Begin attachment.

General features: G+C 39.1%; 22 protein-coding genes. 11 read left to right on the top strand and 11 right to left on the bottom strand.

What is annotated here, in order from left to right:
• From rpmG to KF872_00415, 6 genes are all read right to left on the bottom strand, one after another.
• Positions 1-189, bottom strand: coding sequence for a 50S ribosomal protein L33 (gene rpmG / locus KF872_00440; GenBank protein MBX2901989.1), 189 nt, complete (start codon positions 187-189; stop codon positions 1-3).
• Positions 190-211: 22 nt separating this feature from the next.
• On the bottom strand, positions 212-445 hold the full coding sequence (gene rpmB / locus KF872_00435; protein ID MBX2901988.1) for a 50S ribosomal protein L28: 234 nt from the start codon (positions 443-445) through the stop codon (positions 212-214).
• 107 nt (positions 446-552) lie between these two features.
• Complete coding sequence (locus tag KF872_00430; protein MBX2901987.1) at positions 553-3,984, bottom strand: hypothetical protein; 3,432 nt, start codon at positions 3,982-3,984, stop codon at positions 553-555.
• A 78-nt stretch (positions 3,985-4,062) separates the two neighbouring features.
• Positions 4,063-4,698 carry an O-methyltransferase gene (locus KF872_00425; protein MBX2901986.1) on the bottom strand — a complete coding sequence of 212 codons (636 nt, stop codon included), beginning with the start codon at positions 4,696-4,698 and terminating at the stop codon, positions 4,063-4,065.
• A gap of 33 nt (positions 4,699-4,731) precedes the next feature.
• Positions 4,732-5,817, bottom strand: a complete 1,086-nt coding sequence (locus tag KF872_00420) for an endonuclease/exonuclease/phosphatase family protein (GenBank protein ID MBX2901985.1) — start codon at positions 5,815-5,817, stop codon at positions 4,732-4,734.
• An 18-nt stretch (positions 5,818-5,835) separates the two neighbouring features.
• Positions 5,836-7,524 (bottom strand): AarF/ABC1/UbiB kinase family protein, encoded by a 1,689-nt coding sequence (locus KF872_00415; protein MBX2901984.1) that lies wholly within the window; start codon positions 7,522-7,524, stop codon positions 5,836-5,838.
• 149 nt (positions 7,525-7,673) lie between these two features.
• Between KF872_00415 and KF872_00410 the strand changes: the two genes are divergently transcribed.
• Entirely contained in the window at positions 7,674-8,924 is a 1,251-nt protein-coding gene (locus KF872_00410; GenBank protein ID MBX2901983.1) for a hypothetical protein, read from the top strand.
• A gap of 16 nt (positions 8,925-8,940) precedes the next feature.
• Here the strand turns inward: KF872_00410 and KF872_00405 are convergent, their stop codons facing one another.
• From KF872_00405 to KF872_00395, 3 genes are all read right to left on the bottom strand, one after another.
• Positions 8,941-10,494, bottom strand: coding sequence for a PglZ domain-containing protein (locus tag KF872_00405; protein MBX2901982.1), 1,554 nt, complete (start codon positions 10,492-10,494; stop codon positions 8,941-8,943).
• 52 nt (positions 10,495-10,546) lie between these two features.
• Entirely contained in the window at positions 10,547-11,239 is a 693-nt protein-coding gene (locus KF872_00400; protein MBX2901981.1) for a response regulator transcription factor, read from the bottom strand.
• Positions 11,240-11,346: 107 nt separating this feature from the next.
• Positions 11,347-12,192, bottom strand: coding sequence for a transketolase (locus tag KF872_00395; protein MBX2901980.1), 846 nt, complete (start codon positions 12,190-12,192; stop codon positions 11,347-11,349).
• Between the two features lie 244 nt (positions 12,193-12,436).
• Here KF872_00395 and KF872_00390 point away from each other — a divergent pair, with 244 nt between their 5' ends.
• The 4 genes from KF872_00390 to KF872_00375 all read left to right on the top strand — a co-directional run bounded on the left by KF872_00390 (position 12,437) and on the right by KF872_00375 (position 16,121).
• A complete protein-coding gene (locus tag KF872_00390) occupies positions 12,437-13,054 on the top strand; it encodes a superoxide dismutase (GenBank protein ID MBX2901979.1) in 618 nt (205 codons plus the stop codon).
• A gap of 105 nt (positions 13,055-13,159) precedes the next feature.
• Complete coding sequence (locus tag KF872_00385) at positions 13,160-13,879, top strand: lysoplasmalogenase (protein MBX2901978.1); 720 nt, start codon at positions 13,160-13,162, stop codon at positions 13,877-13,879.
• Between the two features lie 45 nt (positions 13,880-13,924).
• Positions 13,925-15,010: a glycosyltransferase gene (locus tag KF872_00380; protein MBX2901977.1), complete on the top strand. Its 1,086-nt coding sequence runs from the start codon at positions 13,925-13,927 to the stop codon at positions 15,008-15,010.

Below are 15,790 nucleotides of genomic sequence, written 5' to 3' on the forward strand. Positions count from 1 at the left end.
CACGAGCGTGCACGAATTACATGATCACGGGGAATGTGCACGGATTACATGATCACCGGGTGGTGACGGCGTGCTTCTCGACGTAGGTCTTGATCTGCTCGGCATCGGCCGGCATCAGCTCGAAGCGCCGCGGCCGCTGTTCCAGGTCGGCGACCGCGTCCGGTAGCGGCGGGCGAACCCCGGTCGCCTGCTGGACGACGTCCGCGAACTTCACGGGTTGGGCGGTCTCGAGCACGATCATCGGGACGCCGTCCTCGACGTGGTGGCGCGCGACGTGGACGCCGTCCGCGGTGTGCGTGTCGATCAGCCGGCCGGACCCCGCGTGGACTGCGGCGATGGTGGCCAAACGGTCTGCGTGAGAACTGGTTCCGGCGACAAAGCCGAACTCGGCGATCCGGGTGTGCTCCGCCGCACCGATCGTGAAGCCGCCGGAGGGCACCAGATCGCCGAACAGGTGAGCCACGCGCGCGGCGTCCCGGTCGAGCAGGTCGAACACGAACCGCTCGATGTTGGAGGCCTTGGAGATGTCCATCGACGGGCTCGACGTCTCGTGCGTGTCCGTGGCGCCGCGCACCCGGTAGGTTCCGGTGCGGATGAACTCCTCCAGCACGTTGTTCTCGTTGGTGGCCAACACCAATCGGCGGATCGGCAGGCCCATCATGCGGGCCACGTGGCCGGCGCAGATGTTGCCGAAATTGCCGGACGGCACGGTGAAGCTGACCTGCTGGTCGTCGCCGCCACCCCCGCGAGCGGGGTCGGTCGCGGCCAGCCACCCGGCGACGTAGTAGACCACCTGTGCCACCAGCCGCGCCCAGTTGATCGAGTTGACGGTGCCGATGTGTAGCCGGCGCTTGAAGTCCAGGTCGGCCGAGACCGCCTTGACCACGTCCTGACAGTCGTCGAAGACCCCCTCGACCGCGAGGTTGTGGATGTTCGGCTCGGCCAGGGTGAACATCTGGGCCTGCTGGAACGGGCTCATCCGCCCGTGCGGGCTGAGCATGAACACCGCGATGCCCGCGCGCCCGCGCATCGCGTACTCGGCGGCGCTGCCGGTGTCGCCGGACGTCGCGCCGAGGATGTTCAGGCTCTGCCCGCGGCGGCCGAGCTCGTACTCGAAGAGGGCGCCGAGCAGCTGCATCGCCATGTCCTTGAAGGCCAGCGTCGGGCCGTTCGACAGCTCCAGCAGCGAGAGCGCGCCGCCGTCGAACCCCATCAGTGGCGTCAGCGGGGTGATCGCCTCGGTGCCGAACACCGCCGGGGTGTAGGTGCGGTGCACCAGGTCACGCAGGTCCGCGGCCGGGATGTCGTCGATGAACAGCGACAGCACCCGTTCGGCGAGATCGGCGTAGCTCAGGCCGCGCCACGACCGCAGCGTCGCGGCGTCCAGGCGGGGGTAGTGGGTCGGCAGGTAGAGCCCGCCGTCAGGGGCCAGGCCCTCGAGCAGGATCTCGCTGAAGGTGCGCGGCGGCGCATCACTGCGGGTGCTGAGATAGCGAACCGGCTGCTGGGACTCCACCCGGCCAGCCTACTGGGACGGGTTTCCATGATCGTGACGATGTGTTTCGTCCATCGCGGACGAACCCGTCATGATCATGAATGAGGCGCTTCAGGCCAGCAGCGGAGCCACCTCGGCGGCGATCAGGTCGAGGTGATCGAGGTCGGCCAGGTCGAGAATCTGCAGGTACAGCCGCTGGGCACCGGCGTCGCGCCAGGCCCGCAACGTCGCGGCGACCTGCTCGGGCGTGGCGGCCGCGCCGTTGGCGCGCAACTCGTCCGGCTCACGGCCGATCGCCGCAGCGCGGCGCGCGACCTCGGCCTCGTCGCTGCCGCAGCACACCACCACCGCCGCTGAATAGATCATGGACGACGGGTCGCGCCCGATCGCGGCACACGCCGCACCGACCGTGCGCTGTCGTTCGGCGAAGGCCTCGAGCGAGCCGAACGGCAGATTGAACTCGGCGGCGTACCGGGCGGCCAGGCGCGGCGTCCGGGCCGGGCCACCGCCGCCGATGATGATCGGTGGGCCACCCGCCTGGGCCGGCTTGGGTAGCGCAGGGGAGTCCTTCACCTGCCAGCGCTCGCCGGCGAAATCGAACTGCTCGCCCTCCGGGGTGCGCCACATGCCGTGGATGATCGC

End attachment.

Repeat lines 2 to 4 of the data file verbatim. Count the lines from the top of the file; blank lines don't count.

What is annotated here, in order from left to right:
• From rpmG to KF872_00415, 6 genes are all read right to left on the bottom strand, one after another.
• Positions 1-189, bottom strand: coding sequence for a 50S ribosomal protein L33 (gene rpmG / locus KF872_00440; GenBank protein MBX2901989.1), 189 nt, complete (start codon positions 187-189; stop codon positions 1-3).